For more information, call FEMA Public Affairs at 202-646-4600, write to the NIMS Integration Center at NIMS-Integration-Center@dhs.gov, or visit the NIMS Web page at www.fema.gov/nims/mutual_aid.shtm .
HSPD-5 also requires that, beginning with the federal fiscal year 2005 (which began October 1, 2004), that “all federal departments and agencies “make adoption of the NIMS a requirement for providing Federal preparedness assistance through grants, contracts, or other activities.” In addition, the directive provides that “[T]he Secretary [of DHS] shall develop standards and guidelines for determining whether a State or local entity has adopted the NIMS.”
What does this mean for law enforcement agencies right now? On August 25, 2004, Gil Jamieson, acting director of the NIMS Integration Center, was a guest on the Emergency Information Infrastructure Partnership Virtual Forum, and he fielded questions from the computer audience.
Jamieson outlined the implementation schedule as currently anticipated. Compliance with the NIMS will be phased in over several years. Jamieson described fiscal year 2005 as the “ramp-up year,” with fiscal year 2006 being “used to address remaining compliance issues.” Full compliance with the entire NIMS is not expected until fiscal year 2007. He also described ways for state and local governments to begin the process of NIMS implementation:
- First, jurisdictions can begin by simply including a formal recognition and adoption of NIMS concepts in emergency operation plans and procedures.
- Second, agencies that have not yet already done so should begin training in the incident command system.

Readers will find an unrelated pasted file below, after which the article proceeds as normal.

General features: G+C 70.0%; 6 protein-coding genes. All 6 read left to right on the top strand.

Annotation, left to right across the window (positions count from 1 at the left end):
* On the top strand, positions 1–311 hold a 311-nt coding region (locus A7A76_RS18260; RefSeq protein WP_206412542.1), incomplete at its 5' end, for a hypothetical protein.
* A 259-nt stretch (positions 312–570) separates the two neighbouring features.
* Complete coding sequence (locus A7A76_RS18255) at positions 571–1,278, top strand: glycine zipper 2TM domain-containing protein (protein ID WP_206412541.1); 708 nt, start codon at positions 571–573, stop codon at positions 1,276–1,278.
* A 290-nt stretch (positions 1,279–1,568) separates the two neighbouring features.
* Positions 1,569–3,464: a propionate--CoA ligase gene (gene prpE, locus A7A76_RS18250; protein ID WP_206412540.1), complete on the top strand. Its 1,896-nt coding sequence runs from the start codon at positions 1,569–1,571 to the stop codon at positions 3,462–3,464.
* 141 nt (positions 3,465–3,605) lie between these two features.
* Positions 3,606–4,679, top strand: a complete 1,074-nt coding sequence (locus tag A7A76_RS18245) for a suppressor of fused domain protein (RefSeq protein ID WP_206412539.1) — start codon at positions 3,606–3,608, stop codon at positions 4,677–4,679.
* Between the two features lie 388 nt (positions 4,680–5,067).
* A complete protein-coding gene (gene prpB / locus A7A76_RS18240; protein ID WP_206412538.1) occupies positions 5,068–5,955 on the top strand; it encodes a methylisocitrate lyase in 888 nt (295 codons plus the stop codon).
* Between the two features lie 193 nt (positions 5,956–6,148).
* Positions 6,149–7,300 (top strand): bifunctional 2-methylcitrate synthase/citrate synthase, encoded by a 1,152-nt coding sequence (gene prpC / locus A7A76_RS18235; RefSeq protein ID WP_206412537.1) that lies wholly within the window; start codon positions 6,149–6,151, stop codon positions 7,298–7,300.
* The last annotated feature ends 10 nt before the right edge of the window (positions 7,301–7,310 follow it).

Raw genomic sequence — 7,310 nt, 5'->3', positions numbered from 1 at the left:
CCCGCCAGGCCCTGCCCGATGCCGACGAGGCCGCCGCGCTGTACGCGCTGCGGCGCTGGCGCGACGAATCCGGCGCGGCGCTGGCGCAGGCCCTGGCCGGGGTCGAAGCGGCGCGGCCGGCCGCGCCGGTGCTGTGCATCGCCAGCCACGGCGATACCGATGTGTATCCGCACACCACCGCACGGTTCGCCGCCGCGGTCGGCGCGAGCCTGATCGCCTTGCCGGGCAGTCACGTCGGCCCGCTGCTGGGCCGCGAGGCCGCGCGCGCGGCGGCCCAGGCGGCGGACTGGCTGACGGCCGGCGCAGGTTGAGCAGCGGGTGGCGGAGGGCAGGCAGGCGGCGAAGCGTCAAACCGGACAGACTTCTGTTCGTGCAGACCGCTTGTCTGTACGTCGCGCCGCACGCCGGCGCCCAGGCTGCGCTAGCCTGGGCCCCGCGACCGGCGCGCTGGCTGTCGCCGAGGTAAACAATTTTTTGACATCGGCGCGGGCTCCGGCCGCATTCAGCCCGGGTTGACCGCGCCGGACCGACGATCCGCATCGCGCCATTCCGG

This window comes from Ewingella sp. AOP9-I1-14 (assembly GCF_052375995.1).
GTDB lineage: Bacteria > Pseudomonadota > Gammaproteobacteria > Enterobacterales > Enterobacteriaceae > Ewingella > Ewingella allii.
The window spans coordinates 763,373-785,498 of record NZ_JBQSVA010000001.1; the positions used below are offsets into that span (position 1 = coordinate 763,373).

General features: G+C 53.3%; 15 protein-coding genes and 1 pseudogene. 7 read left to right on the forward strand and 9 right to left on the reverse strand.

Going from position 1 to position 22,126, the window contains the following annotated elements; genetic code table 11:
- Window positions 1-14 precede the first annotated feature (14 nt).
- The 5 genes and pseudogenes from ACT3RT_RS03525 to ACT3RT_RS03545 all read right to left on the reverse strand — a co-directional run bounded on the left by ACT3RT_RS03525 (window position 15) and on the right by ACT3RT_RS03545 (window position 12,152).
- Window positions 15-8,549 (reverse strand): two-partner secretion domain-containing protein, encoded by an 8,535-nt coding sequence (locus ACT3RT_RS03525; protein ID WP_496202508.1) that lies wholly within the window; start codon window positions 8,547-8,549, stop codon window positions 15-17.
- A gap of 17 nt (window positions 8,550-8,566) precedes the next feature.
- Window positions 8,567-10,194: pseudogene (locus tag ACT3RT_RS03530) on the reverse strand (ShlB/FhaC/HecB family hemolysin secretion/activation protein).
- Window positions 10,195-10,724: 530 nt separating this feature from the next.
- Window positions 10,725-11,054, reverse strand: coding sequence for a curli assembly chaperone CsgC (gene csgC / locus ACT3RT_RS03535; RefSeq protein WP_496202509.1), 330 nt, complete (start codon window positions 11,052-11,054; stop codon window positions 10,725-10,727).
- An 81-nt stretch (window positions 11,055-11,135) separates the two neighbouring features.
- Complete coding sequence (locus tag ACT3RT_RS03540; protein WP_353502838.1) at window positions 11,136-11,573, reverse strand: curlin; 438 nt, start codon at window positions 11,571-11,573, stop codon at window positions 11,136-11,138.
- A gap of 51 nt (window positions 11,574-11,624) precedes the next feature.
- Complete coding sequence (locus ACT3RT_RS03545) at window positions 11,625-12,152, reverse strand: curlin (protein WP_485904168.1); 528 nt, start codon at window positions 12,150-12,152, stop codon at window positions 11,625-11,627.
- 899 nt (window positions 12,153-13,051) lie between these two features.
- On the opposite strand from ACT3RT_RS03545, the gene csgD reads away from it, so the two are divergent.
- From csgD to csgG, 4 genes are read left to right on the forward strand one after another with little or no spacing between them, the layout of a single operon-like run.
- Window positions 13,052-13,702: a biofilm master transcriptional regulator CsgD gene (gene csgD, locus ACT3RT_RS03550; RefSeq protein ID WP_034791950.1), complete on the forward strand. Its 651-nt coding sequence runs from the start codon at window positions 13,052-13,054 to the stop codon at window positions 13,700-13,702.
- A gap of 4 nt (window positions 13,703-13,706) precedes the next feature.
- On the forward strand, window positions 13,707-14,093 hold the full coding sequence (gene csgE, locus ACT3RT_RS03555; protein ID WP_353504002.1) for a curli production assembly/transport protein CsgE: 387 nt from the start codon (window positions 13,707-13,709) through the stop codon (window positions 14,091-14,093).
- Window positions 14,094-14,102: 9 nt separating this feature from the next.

- Finally, jurisdictions should establish a timeline to ensure full implementation by the end of fiscal year 2006.
FEMA has made several resources available to help agencies in this effort. ICS is normally taught in four levels, and all emergency responders should have at least the basic level of ICS, which is usually taught as an introduction to ICS and a basic ICS course. Such classes can be completed through FEMA interactive online classes, or through classes given by state and local emergency management agencies. Command level officers, depending upon their anticipated responsibilities in an emergency, should complete intermediate or advanced ICS courses. FEMA also offers NIMS awareness training as an interactive, Web-based course that can be completed in short segments. Individuals who complete any of these computer-based training courses will receive a certificate from FEMA. FEMA and the NIC will be working to ensure that appropriate ICS training is available and is consistent with the principles set forth in the NIMS.
On July 22, 2004, the 9/11 Commission released its final report. In its recommendations, the commission noted that the attacks of that day “overwhelmed the response capacity of most of the local jurisdictions where the hijacked airliners crashed.” The commission strongly supported the decision (in HSPD-5) to require that all emergency response agencies adopt and use the ICS system, and further recommended that additional monies be “contingent on aggressive and realistic training in accordance with ICS and unified command procedures.”
The 9/11 Commission closed the chapter of its report on the events of the day of the attacks, titled “Heroism and Horror,” with the following:
The first responders of today live in a world transformed by the attacks on 9/11. Because no one believes that every conceivable form of attack can be prevented, civilians and first responders will again find themselves on the front lines. We must plan for that eventuality. A rededication to preparedness is perhaps the best way to honor the memories of those we lost that day.